Amenities

The village has five shops: a Co-op supermarket, a general store, a newsagents, a Post Office and butcher's, as well as a Chinese takeaway. There are also three public houses - The Griffin, the Rising Sun and the Merry Monk - and three churches - the Baptist, the Free Church and St Andrew's Church of England parish church. In the UK, the Co-Op refers to supermarkets, convenience stores, funeral directors, a small number of department stores and other businesses owned by a variety of independent Co-operative societies but largely marketed and operated in a co-ordinated way. ... Post Office Ltd (Welsh: Cyrchwr Codau Post) is a retail post office company in the United Kingdom that provides a wide range of products including postage stamps, welfare and banking to the public through its nationwide network of post office branches. ... A thatched pub (The Williams Arms) at Wrafton, near Braunton, North Devon, England The Kings Arms Pub in Sandford-on-Thames, Oxfordshire. ... A parish church, in Christianity, is the church which acts as the religious centre of a parish, the basic administrative unit of episcopal churches. ...


Archaeology

Main article: Isleham Hoard

The region between Devil's Dyke and the line between Littleport and Shippea Hill shows a remarkable amount of archaeological findings of the Stone Age, the Bronze Age and the Iron Age [1]. Findings in Isleham include the famous Isleham Hoard of more than 6500 pieces of bronze, both manufactured articles and fragments of sheet bronze, all dating from the late Bronze Age.[2] The Isleham Hoard is a hoard of more than 6500 pieces of worked and unworked bronze found in 1959 at Isleham in the English county of Cambridgeshire and dating from the Bronze Age. ... Devils Dyke near Gallows Hill, near Burwell. ... Littleport is a small town in the Fens of Cambridgeshire, England, north of Ely and north west of Welney. ... Burnt Fen refers to the area around the A1101 road between Littleport in Cambridgeshire and Mildenhall in Suffolk, England. ... Archaeology or sometimes in American English archeology (from the Greek words αρχαίος = ancient and λόγος = word/speech) is the study of human cultures through the recovery, documentation and analysis of material remains, including architecture, artefacts, biofacts, human remains, and landscapes. ... Stone Age fishing hook. ... The Bronze Age is a period in a civilizations development when the most advanced metalworking has developed the techniques of smelting copper from natural outcroppings and alloys it to cast bronze. ... Iron Age Axe found on Gotland This article is about the archaeological period known as the Iron Age, for the mythological Iron Age see Iron Age (mythology). ... The Isleham Hoard is a hoard of more than 6500 pieces of worked and unworked bronze found in 1959 at Isleham in the English county of Cambridgeshire and dating from the Bronze Age. ... Assorted ancient Bronze castings found as part of a cache, probably intended for recycling. ... The Bronze Age is a period in a civilizations development when the most advanced metalworking has developed the techniques of smelting copper from natural outcroppings and alloys it to cast bronze. ...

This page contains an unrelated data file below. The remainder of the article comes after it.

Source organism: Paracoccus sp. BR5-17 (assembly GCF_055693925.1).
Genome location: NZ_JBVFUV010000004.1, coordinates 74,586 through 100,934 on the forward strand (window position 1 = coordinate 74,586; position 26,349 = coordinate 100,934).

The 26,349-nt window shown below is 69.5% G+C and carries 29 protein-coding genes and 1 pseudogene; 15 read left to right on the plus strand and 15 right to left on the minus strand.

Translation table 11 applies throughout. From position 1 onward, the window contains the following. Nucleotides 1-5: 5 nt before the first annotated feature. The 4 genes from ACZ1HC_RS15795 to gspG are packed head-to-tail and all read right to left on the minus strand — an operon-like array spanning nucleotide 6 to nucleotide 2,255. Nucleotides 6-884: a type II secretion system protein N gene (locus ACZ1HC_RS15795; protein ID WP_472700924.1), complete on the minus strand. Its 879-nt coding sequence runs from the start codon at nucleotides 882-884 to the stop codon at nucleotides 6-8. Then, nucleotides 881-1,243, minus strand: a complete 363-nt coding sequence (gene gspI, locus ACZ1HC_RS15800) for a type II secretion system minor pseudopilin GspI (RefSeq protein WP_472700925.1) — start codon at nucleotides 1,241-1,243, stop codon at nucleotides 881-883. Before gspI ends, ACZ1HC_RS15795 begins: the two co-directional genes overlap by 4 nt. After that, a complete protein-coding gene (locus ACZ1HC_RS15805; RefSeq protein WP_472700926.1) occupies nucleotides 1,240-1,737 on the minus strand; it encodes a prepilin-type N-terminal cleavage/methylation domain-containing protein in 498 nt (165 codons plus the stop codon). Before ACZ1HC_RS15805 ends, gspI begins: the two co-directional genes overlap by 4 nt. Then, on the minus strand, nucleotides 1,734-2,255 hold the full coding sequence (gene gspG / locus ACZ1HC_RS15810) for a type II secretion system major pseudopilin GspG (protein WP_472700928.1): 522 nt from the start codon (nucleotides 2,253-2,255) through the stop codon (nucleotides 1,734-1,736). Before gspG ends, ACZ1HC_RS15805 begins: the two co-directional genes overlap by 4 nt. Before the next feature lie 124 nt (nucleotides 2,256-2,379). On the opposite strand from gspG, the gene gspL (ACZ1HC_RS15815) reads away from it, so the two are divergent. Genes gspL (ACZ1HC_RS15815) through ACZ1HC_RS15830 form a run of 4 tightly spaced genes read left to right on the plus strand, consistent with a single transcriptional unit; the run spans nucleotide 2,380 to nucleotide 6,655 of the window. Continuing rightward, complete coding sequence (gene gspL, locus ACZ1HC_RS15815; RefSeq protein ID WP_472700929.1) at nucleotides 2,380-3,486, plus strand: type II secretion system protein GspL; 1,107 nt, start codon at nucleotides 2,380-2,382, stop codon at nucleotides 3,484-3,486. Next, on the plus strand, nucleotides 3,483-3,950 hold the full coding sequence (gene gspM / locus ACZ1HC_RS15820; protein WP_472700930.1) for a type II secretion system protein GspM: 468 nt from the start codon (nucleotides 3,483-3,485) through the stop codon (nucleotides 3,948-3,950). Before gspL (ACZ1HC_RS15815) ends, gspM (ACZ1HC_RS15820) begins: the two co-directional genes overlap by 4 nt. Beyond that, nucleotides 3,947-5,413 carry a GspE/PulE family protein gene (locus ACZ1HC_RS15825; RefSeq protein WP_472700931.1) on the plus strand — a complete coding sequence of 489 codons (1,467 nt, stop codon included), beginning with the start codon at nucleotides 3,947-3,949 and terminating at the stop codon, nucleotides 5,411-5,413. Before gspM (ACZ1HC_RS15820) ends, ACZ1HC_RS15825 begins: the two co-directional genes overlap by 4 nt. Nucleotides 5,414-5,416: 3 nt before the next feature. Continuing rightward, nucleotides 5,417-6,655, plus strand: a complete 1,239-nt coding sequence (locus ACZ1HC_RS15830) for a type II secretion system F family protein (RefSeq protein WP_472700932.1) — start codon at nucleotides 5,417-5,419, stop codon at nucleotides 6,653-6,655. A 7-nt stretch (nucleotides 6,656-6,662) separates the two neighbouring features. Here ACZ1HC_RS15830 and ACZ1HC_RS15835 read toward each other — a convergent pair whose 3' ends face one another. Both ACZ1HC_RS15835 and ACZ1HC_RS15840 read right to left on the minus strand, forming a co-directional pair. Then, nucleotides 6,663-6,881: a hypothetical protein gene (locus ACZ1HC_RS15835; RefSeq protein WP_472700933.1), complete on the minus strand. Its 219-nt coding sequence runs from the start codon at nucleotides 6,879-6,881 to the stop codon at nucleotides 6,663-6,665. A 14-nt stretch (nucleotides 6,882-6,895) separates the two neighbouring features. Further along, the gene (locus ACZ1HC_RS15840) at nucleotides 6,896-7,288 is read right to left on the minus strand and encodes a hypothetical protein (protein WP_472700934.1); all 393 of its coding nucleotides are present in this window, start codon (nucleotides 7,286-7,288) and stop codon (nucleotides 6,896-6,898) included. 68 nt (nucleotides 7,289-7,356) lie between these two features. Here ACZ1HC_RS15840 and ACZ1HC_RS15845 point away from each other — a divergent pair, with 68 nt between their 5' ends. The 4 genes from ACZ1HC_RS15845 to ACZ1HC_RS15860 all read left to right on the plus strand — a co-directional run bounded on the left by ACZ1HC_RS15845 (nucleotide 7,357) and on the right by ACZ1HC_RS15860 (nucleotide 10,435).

History

Its name seems to come from Anglo-Saxon Gísla hám = "the home of the hostages". It seems that in Anglo-Saxon societies the position of a hostage from one political group held by another political group, was sometimes more or less voluntary, and the meaning of the word could slip into "representative". Old English (also called Anglo-Saxon) is an early form of the English language that was spoken in parts of what is now England and southern Scotland between the mid-fifth century and the mid-twelfth century. ...

Main article: Isleham Priory Church

The Priory of St Margaret of Antioch was founded in the village in 1090. It was always an alien priory run directly from France and, as such, was dissolved in 1414. It was later used as a barn and is now looked after by English Heritage. Isleham Priory Church located in Isleham, Cambridgeshire is a Norman church, built 1090. ... Isleham Priory Church located in Isleham, Cambridgeshire is a Norman church, built 1090. ... Events Granada captured by Yusuf Ibn Tashfin, King of the Almoravides Beginnings of troubadours in Provence Bejaia becomes the capital of the Algeria Births William of Malmsbury Saint Bernard of Clairvaux Saint Famianus Eliezer ben Nathan of Mainz Deaths Saint Malcoldia of Asti Saint Adalbero Categories: 1090 ... Alien priories were certain religious establishments in England before 1414 in which the inmates had no voice in the appointment of their superiors, who were sent across the seas by the Norman abbots and who could be withdrawn at pleasure. ... // Events Council of Constance begins. ... English Heritage is a United Kingdom government body with a broad remit of managing the historic environment of England. ...